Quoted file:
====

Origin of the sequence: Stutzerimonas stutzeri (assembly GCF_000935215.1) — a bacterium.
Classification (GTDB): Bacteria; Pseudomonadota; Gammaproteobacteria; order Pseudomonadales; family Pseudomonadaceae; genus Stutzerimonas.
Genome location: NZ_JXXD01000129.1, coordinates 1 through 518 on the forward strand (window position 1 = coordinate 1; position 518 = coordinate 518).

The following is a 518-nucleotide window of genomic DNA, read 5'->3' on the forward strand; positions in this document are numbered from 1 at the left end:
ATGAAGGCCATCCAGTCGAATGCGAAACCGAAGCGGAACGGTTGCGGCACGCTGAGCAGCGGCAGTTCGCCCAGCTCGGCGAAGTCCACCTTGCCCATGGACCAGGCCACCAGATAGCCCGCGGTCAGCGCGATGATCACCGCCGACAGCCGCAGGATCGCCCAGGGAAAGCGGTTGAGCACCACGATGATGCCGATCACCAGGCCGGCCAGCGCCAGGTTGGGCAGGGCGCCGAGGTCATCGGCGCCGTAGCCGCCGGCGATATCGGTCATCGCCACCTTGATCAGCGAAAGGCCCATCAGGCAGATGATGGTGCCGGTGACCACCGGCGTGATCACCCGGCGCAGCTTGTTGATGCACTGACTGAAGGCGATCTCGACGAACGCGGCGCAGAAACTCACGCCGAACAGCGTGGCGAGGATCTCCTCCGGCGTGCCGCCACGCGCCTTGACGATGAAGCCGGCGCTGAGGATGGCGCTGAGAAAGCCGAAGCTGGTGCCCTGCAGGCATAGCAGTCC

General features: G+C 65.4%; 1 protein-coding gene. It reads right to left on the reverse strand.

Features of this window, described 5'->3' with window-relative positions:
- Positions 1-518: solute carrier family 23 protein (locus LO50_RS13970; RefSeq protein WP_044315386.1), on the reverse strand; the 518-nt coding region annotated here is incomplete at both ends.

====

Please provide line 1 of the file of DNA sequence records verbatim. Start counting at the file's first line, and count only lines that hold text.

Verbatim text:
Origin of the sequence: Stutzerimonas stutzeri (assembly GCF_000935215.1) — a bacterium.